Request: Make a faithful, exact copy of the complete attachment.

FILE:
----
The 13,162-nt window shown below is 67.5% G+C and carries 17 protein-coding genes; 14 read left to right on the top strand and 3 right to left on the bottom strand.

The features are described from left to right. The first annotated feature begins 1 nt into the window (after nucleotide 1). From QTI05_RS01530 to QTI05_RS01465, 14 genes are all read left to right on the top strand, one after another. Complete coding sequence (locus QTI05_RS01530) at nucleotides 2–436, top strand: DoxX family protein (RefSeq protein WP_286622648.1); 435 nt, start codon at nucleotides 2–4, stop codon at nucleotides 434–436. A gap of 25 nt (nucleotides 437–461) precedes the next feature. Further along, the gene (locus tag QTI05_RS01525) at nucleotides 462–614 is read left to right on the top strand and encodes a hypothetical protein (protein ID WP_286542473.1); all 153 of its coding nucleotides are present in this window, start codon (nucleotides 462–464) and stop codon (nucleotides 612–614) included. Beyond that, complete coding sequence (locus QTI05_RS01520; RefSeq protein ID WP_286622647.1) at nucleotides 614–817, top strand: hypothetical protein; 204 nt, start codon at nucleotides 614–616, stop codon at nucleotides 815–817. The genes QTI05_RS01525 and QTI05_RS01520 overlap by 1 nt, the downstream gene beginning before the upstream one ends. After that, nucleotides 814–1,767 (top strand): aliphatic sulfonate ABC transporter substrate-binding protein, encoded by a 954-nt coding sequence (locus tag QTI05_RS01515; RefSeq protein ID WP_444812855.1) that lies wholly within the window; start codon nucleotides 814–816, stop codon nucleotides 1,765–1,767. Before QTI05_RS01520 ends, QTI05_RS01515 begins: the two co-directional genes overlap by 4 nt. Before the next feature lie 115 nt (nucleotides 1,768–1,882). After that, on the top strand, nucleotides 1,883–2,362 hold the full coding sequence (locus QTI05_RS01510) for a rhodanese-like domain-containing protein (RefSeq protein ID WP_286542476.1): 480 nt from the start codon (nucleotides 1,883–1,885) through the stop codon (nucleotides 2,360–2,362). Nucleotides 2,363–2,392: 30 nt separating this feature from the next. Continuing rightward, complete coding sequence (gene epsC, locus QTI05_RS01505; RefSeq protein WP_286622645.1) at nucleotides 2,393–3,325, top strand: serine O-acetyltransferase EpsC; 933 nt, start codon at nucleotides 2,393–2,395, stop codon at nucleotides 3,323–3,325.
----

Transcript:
The 13,162-nt window shown below is 67.5% G+C and carries 17 protein-coding genes; 14 read left to right on the top strand and 3 right to left on the bottom strand.

The features are described from left to right. The first annotated feature begins 1 nt into the window (after nucleotide 1). From QTI05_RS01530 to QTI05_RS01465, 14 genes are all read left to right on the top strand, one after another. Complete coding sequence (locus QTI05_RS01530) at nucleotides 2–436, top strand: DoxX family protein (RefSeq protein WP_286622648.1); 435 nt, start codon at nucleotides 2–4, stop codon at nucleotides 434–436. A gap of 25 nt (nucleotides 437–461) precedes the next feature. Further along, the gene (locus tag QTI05_RS01525) at nucleotides 462–614 is read left to right on the top strand and encodes a hypothetical protein (protein ID WP_286542473.1); all 153 of its coding nucleotides are present in this window, start codon (nucleotides 462–464) and stop codon (nucleotides 612–614) included. Beyond that, complete coding sequence (locus QTI05_RS01520; RefSeq protein ID WP_286622647.1) at nucleotides 614–817, top strand: hypothetical protein; 204 nt, start codon at nucleotides 614–616, stop codon at nucleotides 815–817. The genes QTI05_RS01525 and QTI05_RS01520 overlap by 1 nt, the downstream gene beginning before the upstream one ends. After that, nucleotides 814–1,767 (top strand): aliphatic sulfonate ABC transporter substrate-binding protein, encoded by a 954-nt coding sequence (locus tag QTI05_RS01515; RefSeq protein ID WP_444812855.1) that lies wholly within the window; start codon nucleotides 814–816, stop codon nucleotides 1,765–1,767. Before QTI05_RS01520 ends, QTI05_RS01515 begins: the two co-directional genes overlap by 4 nt. Before the next feature lie 115 nt (nucleotides 1,768–1,882). After that, on the top strand, nucleotides 1,883–2,362 hold the full coding sequence (locus QTI05_RS01510) for a rhodanese-like domain-containing protein (RefSeq protein ID WP_286542476.1): 480 nt from the start codon (nucleotides 1,883–1,885) through the stop codon (nucleotides 2,360–2,362). Nucleotides 2,363–2,392: 30 nt separating this feature from the next. Continuing rightward, complete coding sequence (gene epsC, locus QTI05_RS01505; RefSeq protein WP_286622645.1) at nucleotides 2,393–3,325, top strand: serine O-acetyltransferase EpsC; 933 nt, start codon at nucleotides 2,393–2,395, stop codon at nucleotides 3,323–3,325.